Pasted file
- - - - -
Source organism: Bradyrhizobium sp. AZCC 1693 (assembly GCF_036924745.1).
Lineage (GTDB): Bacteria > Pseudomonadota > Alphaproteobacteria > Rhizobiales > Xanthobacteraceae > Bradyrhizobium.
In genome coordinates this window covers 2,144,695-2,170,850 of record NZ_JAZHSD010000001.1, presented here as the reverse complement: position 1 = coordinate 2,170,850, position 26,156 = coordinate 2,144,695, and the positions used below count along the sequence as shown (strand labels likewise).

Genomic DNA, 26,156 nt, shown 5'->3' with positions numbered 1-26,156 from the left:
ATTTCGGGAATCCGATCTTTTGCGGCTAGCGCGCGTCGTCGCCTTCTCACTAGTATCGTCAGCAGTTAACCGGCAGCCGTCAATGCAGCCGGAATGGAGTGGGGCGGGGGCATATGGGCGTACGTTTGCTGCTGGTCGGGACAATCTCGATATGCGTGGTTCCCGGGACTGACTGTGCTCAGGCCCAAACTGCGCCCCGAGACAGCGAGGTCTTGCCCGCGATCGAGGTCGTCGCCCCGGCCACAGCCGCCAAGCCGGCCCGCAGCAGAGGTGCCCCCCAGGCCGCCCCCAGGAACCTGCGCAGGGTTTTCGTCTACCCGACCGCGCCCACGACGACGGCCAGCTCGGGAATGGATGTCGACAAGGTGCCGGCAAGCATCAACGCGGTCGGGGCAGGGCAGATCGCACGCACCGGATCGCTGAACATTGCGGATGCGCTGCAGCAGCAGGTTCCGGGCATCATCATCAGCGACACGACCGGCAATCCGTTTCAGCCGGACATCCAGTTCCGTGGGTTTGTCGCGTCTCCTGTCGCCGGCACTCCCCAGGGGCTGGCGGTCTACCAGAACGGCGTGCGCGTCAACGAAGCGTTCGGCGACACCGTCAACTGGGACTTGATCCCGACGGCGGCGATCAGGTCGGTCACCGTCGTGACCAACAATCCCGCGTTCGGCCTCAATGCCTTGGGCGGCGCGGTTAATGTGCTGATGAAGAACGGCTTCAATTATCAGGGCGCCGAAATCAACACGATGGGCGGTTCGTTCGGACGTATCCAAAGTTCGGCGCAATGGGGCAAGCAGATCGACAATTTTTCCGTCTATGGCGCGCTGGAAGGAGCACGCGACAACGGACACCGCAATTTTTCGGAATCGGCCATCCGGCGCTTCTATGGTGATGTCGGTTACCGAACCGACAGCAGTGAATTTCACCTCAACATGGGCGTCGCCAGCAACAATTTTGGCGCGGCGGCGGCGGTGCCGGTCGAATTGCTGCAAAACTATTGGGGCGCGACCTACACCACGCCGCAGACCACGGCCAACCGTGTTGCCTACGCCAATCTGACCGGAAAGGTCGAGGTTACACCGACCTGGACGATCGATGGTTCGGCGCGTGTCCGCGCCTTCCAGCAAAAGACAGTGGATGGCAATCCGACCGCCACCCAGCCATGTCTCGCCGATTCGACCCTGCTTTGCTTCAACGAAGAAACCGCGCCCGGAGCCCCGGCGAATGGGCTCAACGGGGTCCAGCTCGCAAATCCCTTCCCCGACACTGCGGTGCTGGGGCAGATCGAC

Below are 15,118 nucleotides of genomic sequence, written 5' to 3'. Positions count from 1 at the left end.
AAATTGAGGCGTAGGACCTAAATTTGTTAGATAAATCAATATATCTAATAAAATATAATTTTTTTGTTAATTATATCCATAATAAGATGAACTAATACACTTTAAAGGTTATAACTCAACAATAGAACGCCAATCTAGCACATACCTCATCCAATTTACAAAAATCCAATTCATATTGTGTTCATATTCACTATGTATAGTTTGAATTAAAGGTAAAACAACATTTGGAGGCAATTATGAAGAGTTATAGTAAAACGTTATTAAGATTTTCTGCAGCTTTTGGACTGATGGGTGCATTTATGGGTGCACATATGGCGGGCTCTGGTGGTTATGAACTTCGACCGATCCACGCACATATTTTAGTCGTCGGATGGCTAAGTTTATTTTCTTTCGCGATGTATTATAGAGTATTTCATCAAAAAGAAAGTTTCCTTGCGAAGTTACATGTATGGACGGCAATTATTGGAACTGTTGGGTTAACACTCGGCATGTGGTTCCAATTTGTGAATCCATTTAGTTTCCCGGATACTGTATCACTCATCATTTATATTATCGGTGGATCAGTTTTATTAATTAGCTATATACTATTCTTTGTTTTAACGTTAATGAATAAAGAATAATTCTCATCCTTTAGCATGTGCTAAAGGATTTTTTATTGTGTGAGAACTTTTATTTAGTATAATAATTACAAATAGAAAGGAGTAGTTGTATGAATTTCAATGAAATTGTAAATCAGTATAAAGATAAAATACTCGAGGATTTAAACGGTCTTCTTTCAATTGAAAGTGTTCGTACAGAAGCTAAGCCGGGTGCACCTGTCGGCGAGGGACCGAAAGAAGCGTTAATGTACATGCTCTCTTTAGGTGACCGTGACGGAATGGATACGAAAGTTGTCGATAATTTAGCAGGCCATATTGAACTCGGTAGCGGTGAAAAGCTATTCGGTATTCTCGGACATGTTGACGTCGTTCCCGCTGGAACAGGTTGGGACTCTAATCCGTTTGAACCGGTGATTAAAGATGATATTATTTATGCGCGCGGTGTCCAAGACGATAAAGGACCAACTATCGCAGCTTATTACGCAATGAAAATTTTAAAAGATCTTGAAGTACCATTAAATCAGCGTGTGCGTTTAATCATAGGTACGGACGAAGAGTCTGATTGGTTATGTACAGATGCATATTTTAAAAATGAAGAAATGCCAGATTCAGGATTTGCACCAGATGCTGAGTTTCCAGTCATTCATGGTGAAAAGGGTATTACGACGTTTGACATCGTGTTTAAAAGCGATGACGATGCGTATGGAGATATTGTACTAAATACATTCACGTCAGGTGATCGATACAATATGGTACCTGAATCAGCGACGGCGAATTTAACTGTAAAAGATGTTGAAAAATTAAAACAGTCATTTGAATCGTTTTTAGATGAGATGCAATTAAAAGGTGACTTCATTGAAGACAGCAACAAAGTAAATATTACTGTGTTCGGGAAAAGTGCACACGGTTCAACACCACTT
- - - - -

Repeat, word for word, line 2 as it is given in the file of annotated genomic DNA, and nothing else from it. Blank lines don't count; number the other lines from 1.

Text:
Lineage (GTDB): Bacteria > Pseudomonadota > Alphaproteobacteria > Rhizobiales > Xanthobacteraceae > Bradyrhizobium.